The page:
Wednesday, February 29, 2012

Simple Performance Metrics

I've been asked many times recently "How does the performance of clojure-py compare to clojure on the JVM?". I think the best way to go about this is to define what it is that the pypy JIT excels at, this will help us better understand our performance metrics.

The PyPy jit is a tracing jit. I'm not going to go into all the ins and outs of tracing jits, but suffice it to say, it's a totally different way of writing a jit than what is used in Hotspot. What PyPy excels at is optimizing dynamic code, or put in Clojure terms, anytime you think "oops...reflection might be happening here" this is where PyPy can step in and save the day. To start with, let's look at this Clojure (jvm) code:


(ns examples.speedtest)

(definterface IStrValue
    (strvalue []))

(deftype A [x]
    IStrValue
    (strvalue [self] (str x)))

(deftype B [x]
    IStrValue
    (strvalue [self] (str (+ x 1))))

(deftype C [x]
    IStrValue
    (strvalue [self] (str (dec x))))


(defn getstr [obj]
    (.strvalue obj))

(time (dotimes [x 10000000]
    (getstr (A. x))
    (getstr (B. x))
    (getstr (C. x))))

Execution time on my machine is around 36 sec. If we set "warn on reflection" on, the compiler will complain that (.strvalue) is causing reflection. Now, the proper way to handle this is to give a type hint to getstr:

(defn getstr [^IStrValue obj]
    (.strvalue obj))

Now the execution time is only 3 sec! 10x speed boost by a single tag. This isn't bad.

But let's see how clojure-py fares:

(ns examples.speedtest)

(deftype A [x]
    (strvalue [self] (str x)))

(deftype B [x]
    (strvalue [self] (str (+ x 1))))

(deftype C [x]
    (strvalue [self] (str (dec x))))


(defn getstr [obj]
    (.strvalue obj))

(time (dotimes [x 10000000]
    (getstr (A. x))
    (getstr (B. x))
    (getstr (C. x))))

Execution time: 8 sec

To me, the boon here is that the clojure-py code is more dynamic. We don't have to worry about interfaces, inheritance,  or type inference. We simply write our code in an idiomatic way, and let the jit figure the rest out. 

But how does clojure-py compare when it comes to raw number performance? Well there it's not quite so good a story. In most of my tests clojure-py is about 2-8x slower than the JVM version, but almost exactly the same speed as Python code.

So there's the performance numbers. If you're willing to write interfaces, provide type hints, etc. Then the JVM will be faster. But if all you want to do is pound out some code with acceptable performance, then maybe clojure-py is the way to go. And hey...it's not Java!

(sorry, couldn't resist)




Saturday, February 25, 2012

Vars and Calling Methods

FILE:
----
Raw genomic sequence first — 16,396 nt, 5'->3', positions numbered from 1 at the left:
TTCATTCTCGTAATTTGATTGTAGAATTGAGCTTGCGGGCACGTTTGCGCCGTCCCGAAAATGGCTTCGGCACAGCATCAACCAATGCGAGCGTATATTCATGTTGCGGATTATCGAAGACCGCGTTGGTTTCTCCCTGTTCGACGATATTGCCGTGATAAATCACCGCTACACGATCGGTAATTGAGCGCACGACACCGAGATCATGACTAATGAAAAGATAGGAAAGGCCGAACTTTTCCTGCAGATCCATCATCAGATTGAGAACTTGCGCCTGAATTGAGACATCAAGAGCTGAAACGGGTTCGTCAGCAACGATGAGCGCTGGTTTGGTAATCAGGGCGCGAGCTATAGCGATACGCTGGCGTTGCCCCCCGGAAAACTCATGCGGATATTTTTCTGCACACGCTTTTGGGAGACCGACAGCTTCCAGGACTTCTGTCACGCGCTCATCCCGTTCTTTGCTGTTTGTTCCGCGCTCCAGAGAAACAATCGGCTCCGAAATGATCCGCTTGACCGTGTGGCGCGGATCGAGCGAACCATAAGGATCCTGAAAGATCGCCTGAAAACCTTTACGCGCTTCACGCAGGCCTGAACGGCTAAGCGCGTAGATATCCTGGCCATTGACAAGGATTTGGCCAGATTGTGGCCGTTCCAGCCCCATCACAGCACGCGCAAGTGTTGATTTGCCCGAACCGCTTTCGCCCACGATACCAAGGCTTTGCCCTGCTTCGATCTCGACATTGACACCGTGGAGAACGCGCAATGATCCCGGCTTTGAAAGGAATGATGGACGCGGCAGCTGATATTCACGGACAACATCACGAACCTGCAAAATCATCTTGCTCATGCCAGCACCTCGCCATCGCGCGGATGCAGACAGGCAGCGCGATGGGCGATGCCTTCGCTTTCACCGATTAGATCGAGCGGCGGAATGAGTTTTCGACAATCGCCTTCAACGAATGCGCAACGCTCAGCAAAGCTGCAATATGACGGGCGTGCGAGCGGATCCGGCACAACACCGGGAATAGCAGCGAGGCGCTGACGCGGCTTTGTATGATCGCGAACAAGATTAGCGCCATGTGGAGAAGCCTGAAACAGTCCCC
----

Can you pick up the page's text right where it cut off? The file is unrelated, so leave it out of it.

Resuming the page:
Vars in clojure are a simple way to name some information. We create vars with the def special form:

(def answer 42)

Now, a clojure beginner may think that we've simply assigned the name "answer" to the number 42. However, this is not exactly true. Instead, we've create a var or, more simply a "box", into which we've put the number 42, and given this box the name "answer".

Initially, translating this to Python seems quite straight forward: we simply vars into the globals dictionary in a python module, then we can refer to them by name. And, this is exactly the way we go about it in our current compiler.

However, this presents a problem when we start talking about two other ideas behind vars: consistent referencing, and binding:

Consistent referencing:
There is a small bug in our current clojure-py implementation. Let's say we define answer in a module called "a" and then import this module into a different module called "b". The problem that we've created, is that we now have a inconsistent way of referencing this value. If module "a" ever redefines the answer variable, b will never see these changes. We've copied the value, instead of copying the reference to this value.

In clojure-jvm, this bug is not shown, since all variables are stored into "Var" objects. These objects are copied and exported to other namespaces, then the clojure compile automatically dereferences these vars whenever the var's data is accessed. So this code:

(def answer-plus-one (inc answer))

Is really compiled by the compiler into something much more like this:

(def answer-plus-one ((.deref inc) (.deref answer)))

We could do this in python, and this might be a possible answer...but let's look at the next problem:

Bindings:
Clojure allows us, on a per-thread basis,  to re-assign the value of certain vars;

(def p (binding [answer 0] answer))
;; p = 0

The way this is acceived in clojure is by defining the var's deref function as something similar to this:

(.deref [this]
    (if (bindings-exist)
         (let [v (get bindings this-var-name)]
                (if v v this-var-value))
         this-var-value))